Thursday, 1 November 2007

Opening up

Russia is to invite a at most 400 foreign experts, with just 70 from the Office for Democratic Institutions and Human Rights, the Organization for Security and Co-operation in Europe's election monitoring arm, to observe the forthcoming State Duma elections. As well as thus slashing by 2/3rds the 1,165 observers present at the previous parliamentary poll of 2003, Russia will also itself define the "monitoring modalities" prescribing what the observers can and cannot do. This is major a set-back for those hoping for at least the semblance of an open contest as Russia goes to the polls first on December 2 and then again to elect a new President on March 2 next year.

Clearly, circumscribing election observation is a tactic in need of justification if Vladimir Putin is still to profess himself a "true democrat". According to Alexei Borodavkin, the Russian Permanent Representative to the OSCE, Russia's gripes are threefold. Firstly,
"instead of giving technical assessments of how the elections were held, ODIHR observers often issue political assessments, which sometimes adversely affect the internal political stability of the countries where monitoring is being conducted."
"the monitoring of elections is held mainly in countries east of Vienna. That is, the focus is on post-Soviet countries. Although there are plenty of violations of election rules in countries west of Vienna as well."
"the selection of heads of observer missions is absolutely nontransparent. This is being done behind closed doors by ODIHR itself. Never once throughout the whole history of ODIHR has its observer mission been led by a representative, say, of a CIS country."

The first allegation only has substance in contexts where the idea of the "open" society itself is contested, precisely those locations where external monitoring is at its most neccesary. To get "closed" societies (Russia itself remains "not free" in Freedom House's annual report of global rights and liberties) to at least continue to sign up to ODIHR's ideals, it is vital for the same standards to be applied to all, namely by firmly addressing allegations two and three.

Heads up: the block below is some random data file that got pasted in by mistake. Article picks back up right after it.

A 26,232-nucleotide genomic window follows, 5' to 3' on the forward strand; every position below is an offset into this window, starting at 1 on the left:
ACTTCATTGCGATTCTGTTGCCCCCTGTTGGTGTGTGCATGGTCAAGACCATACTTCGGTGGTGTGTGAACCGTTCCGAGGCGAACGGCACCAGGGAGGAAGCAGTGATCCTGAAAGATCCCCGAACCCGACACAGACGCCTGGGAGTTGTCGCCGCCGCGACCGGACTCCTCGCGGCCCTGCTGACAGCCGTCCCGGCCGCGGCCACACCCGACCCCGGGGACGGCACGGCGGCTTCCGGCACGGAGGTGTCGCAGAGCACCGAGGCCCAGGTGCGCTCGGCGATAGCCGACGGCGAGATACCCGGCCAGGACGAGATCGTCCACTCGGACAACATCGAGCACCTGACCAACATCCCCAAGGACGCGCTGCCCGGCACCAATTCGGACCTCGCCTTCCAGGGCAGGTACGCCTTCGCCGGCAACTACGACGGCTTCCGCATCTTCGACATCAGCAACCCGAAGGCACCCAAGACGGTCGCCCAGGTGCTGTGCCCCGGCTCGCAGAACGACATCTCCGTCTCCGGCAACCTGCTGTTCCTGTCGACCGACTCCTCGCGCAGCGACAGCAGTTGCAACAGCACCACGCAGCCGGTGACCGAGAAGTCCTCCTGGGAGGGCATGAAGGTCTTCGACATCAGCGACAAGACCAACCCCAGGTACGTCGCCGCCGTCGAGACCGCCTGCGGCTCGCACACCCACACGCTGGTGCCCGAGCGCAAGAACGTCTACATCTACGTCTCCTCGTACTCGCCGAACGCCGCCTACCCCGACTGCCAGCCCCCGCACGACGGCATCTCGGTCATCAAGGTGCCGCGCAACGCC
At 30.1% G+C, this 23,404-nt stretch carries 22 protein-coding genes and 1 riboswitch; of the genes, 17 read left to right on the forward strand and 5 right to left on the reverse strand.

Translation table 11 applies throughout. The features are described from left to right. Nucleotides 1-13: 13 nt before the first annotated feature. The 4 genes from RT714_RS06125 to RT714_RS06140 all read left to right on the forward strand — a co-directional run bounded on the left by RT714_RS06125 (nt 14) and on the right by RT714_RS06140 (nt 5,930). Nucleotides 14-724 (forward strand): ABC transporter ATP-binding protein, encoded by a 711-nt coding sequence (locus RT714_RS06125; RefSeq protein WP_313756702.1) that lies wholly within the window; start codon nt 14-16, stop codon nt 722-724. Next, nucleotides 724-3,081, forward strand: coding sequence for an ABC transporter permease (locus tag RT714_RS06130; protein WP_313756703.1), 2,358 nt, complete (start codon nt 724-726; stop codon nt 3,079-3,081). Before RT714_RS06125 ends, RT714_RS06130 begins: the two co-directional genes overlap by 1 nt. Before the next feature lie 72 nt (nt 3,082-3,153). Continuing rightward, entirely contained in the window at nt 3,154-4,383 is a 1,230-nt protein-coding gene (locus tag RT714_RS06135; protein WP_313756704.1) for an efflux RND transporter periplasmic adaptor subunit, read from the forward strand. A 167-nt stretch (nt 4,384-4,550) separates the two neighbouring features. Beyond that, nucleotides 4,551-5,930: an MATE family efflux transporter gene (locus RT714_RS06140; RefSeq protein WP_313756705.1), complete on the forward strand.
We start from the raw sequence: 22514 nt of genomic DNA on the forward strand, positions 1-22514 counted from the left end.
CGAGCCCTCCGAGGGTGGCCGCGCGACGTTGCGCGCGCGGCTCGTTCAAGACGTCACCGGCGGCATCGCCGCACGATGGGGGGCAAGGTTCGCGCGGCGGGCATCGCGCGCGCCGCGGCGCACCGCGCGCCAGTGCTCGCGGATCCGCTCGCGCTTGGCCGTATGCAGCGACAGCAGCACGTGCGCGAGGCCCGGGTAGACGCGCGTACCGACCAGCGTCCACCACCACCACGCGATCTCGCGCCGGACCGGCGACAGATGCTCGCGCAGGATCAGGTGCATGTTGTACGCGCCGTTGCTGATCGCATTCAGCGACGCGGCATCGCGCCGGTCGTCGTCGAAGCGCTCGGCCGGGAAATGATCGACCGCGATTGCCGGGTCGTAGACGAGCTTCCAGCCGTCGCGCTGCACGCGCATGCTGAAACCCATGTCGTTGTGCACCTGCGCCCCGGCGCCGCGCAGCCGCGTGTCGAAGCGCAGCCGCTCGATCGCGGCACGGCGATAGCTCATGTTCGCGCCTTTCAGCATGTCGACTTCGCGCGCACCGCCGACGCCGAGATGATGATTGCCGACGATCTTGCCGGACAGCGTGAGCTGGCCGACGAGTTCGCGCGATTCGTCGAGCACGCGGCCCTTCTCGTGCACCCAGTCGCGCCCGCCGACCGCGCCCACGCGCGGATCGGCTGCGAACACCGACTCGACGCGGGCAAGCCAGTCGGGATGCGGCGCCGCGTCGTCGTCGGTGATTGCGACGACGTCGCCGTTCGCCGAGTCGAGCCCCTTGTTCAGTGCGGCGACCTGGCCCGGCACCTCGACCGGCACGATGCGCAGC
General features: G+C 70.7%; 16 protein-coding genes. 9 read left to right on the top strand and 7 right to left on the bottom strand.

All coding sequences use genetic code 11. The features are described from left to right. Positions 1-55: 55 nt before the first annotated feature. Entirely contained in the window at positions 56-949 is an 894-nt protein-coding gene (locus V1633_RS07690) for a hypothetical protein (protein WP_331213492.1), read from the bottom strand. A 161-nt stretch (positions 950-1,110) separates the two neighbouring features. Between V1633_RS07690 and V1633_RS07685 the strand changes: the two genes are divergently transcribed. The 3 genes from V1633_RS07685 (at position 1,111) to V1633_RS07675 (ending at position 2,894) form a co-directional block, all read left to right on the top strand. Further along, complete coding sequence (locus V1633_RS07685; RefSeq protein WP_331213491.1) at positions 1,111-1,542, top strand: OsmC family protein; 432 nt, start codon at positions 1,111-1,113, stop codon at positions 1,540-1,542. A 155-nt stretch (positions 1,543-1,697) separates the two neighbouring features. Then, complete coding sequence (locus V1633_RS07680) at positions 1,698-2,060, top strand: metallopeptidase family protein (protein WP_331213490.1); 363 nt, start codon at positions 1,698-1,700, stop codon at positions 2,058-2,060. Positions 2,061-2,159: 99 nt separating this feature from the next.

Thankfully, ODHIR already are. Contrary to Borodavkin's assertion, observation missions can indeed be led by CIS nationals, such as Vadim Zhdanovich of the Russian Federation who currently heads the heads the monitoring team of the forthcoming parliamentary elections in Croatia. While election monitoring in the 1990s concentrated wholly on transistion countries, ODHIR has broadened its horizons over the past few years, sending observers to elections in America in 2004 and 2006 and this year to Belgium and Switzerland, to name but a few.

Nevertheless, more could be done, particularly by the member states. The UK, for example, has still to implement Paragraph 8 of the 1990 OSCE Copenhagen Document and fully throw open its electoral processes to foreign and non-partisan observation, with current legislation restricting access to polling stations on election day. Resources are obviously short, with monitor expenses met by the sending state. But with painful choices to make in other areas of the open world's relationship with Russia, an issue soluble in part by simply throwing money at it is surely one to be embraced.

The challenge is for supposedly open societies to positively embrace foreign scrutiny. The benefits, like Borodavkin's criticisms, are threefold. Firstly, open societies are of course not above election shenanigans themselves, with, for example, proven electoral fraud in Birmingham, England, in 2004. Secondly, they are nevertheless the standard against which closed societies must be assessed. Finally, and most importantly, the demanding the highest standards from all countries denies closed societies cover when the spotlight of election monitoring is cast upon them. Russia's grounds for limiting foreign observance of its forthcoming elections are weak, but that doesn't mean the open world wouldn't benefit from a more even application of its own rules.